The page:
The Classification of Living Things Fossils Reject the "Tree of Life"
The Burgess Shale Fossils Molecular Comparisons Deepen Evolution's Cambrian Impasse
Trilobites vs. Darwin The Origin of Vertebrates The Origin of Tetrapods
Speculations About Cœlacanth Physical Obstacles to Transition from Water to Land
The Origin of Reptiles Snakes and Turtles Flying Reptiles Marine Reptiles

 Trilobites vs. Darwin

One of the most interesting of the many different species that suddenly emerged in the Cambrian Age is the now-extinct trilobites. Trilobites belonged to the Arthropoda phylum, and were very complicated creatures with hard shells, articulated bodies, and complex organs. The fossil record has made it possible to carry out very detailed studies of trilobites' eyes. The trilobite eye is made up of hundreds of tiny facets, and each one of these contains two lens layers. This eye structure is a real wonder of design. David Raup, a professor of geology at Harvard, Rochester, and Chicago Universities, says, "the trilobites 450 million years ago used an optimal design which would require a well trained and imaginative optical engineer to develop today."69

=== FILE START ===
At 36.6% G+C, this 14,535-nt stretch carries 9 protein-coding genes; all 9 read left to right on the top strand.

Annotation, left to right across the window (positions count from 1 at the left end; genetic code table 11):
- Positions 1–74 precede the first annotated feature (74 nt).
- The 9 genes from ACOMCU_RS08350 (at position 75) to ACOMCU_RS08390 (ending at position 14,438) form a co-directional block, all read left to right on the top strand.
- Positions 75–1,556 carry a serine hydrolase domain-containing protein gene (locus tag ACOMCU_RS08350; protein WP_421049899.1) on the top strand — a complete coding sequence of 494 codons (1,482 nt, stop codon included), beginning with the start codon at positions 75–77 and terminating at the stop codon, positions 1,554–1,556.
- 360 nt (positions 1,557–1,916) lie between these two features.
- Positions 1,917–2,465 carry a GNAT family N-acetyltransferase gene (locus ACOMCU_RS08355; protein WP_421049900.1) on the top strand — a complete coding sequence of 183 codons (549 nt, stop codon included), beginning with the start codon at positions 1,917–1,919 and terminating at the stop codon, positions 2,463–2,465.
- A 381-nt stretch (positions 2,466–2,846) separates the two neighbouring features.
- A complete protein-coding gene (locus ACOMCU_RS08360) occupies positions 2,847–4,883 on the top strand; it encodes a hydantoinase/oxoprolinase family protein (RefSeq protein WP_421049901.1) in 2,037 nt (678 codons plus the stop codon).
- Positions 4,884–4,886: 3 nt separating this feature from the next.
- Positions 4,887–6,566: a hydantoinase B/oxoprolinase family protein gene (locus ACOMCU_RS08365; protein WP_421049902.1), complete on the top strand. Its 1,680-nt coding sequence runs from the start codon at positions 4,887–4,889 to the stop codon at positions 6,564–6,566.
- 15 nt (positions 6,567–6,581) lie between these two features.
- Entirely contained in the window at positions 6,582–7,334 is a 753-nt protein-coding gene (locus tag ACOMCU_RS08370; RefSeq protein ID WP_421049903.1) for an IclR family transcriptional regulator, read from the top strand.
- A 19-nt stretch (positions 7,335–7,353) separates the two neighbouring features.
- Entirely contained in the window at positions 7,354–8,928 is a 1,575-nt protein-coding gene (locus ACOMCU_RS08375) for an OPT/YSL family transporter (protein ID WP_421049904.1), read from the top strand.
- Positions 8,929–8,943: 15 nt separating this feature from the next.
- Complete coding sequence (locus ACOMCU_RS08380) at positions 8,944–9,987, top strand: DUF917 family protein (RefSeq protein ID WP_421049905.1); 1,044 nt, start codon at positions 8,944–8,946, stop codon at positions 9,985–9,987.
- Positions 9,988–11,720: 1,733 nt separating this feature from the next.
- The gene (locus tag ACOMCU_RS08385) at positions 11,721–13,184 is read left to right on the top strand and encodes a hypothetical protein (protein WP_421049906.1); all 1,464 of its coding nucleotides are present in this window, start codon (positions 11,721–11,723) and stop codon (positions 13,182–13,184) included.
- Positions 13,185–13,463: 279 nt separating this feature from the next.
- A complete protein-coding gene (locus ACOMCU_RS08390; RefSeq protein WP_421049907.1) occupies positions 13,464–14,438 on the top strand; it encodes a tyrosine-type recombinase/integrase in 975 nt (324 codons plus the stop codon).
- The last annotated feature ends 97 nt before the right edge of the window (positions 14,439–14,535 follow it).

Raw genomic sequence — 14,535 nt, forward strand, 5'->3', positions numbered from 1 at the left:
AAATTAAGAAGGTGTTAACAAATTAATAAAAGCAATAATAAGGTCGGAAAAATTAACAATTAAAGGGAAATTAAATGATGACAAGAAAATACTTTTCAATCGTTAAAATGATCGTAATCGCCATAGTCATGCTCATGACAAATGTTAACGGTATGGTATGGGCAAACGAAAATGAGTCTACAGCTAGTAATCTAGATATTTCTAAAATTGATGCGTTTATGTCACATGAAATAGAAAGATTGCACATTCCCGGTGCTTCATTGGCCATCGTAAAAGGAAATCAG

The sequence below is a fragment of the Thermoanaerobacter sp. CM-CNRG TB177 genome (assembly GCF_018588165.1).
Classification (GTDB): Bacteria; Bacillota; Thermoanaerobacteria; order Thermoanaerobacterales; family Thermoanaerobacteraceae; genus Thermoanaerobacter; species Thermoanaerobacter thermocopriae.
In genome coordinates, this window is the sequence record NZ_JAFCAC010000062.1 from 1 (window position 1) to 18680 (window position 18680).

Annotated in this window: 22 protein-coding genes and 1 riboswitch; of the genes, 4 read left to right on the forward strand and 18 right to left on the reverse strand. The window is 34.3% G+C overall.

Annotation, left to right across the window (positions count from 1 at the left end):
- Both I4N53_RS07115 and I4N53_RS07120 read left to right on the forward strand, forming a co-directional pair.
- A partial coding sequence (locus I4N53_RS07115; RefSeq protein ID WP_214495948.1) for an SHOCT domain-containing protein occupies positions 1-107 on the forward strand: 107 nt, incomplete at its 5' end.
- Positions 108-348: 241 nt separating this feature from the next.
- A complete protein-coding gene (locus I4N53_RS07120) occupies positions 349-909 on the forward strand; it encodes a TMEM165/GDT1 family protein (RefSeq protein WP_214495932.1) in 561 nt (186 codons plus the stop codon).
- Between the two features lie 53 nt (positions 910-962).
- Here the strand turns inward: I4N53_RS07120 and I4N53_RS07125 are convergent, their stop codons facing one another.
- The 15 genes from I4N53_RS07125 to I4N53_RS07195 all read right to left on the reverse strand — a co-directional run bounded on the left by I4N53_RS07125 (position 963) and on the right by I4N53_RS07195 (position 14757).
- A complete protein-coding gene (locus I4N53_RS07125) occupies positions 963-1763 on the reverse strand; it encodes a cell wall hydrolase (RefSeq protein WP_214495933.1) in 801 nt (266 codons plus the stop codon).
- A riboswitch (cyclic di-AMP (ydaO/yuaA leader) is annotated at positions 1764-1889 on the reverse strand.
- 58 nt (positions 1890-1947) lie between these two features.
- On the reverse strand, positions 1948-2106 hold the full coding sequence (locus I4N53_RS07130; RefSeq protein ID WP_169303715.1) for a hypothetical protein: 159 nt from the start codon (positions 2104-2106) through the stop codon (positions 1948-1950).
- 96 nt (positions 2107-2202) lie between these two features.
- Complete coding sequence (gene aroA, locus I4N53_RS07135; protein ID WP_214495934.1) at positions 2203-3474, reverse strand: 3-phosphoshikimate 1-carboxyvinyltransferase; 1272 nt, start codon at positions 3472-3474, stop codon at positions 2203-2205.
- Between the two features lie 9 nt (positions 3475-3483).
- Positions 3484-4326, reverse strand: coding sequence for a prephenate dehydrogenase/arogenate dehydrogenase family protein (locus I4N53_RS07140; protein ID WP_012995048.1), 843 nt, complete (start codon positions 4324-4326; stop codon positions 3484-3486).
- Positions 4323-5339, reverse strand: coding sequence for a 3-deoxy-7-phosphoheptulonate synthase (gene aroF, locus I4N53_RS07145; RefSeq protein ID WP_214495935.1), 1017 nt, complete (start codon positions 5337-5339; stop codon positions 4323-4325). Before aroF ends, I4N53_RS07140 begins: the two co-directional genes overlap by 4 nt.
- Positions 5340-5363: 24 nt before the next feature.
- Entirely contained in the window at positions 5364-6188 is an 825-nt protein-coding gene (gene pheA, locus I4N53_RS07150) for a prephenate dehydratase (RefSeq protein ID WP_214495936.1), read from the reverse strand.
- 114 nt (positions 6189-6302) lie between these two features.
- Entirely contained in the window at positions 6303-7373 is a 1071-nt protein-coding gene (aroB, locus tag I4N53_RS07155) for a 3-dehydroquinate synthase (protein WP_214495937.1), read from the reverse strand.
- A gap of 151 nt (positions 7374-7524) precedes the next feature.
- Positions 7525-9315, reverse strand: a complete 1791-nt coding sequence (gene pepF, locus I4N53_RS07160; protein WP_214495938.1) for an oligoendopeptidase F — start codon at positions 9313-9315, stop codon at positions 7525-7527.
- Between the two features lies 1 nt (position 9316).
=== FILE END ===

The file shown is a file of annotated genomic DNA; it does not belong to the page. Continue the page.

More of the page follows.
Another illustration showing living things from the Cambrian Age.

The extraordinarily complex structure even in trilobites is enough to invalidate Darwinism on its own, because no complex creatures with similar structures lived in previous geological periods, which goes to show that trilobites emerged with no evolutionary process behind them. A 2001 Science article says:

Cladistic analyses of arthropod phylogeny revealed that trilobites, like eucrustaceans, are fairly advanced "twigs" on the arthropod tree. But fossils of these alleged ancestral arthropods are lacking. ...Even if evidence for an earlier origin is discovered, it remains a challenge to explain why so many animals should have increased in size and acquired shells within so short a time at the base of the Cambrian.70

Trilobite eyes, with their doublet structure and hundreds of tiny lensed units, were a wonder of design.

Very little was known about this extraordinary situation in the Cambrian Age when Charles Darwin was writing The Origin of Species. Only since Darwin's time has the fossil record revealed that life suddenly emerged in the Cambrian Age, and that trilobites and other invertebrates came into being all at once. For this reason, Darwin was unable to treat the subject fully in the book. But he did touch on the subject under the heading "On the sudden appearance of groups of allied species in the lowest known fossiliferous strata," where he wrote the following about the Silurian Age (a name which at that time encompassed what we now call the Cambrian):

Darwin said that if his theory was correct, the long periods before the trilobites should have been full of their ancestors. But not one of these creatures predicted by Darwin has ever been found.